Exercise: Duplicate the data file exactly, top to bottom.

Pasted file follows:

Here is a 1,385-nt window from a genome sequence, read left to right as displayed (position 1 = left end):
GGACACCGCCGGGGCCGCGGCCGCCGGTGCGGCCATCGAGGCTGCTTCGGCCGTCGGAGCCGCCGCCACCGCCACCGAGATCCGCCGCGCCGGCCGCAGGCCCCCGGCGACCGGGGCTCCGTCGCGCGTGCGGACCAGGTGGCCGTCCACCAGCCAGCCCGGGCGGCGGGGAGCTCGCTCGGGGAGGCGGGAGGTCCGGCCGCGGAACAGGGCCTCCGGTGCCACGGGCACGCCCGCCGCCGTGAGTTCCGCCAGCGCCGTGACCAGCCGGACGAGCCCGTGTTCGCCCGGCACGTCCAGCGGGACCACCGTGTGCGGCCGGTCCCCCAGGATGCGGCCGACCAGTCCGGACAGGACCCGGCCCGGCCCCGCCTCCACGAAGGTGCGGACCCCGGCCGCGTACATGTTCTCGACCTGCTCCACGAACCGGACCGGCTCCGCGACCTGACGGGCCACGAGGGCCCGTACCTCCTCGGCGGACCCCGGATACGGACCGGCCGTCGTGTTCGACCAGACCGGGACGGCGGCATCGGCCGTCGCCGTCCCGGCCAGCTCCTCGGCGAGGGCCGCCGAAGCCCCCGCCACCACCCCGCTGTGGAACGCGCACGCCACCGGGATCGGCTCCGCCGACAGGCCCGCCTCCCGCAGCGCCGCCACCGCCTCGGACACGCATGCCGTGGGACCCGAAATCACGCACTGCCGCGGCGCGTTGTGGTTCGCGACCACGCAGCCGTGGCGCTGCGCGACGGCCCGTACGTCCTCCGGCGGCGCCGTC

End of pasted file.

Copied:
Here is a 1,385-nt window from a genome sequence, read left to right as displayed (position 1 = left end):
GGACACCGCCGGGGCCGCGGCCGCCGGTGCGGCCATCGAGGCTGCTTCGGCCGTCGGAGCCGCCGCCACCGCCACCGAGATCCGCCGCGCCGGCCGCAGGCCCCCGGCGACCGGGGCTCCGTCGCGCGTGCGGACCAGGTGGCCGTCCACCAGCCAGCCCGGGCGGCGGGGAGCTCGCTCGGGGAGGCGGGAGGTCCGGCCGCGGAACAGGGCCTCCGGTGCCACGGGCACGCCCGCCGCCGTGAGTTCCGCCAGCGCCGTGACCAGCCGGACGAGCCCGTGTTCGCCCGGCACGTCCAGCGGGACCACCGTGTGCGGCCGGTCCCCCAGGATGCGGCCGACCAGTCCGGACAGGACCCGGCCCGGCCCCGCCTCCACGAAGGTGCGGACCCCGGCCGCGTACATGTTCTCGACCTGCTCCACGAACCGGACCGGCTCCGCGACCTGACGGGCCACGAGGGCCCGTACCTCCTCGGCGGACCCCGGATACGGACCGGCCGTCGTGTTCGACCAGACCGGGACGGCGGCATCGGCCGTCGCCGTCCCGGCCAGCTCCTCGGCGAGGGCCGCCGAAGCCCCCGCCACCACCCCGCTGTGGAACGCGCACGCCACCGGGATCGGCTCCGCCGACAGGCCCGCCTCCCGCAGCGCCGCCACCGCCTCGGACACGCATGCCGTGGGACCCGAAATCACGCACTGCCGCGGCGCGTTGTGGTTCGCGACCACGCAGCCGTGGCGCTGCGCGACGGCCCGTACGTCCTCCGGCGGCGCCGTC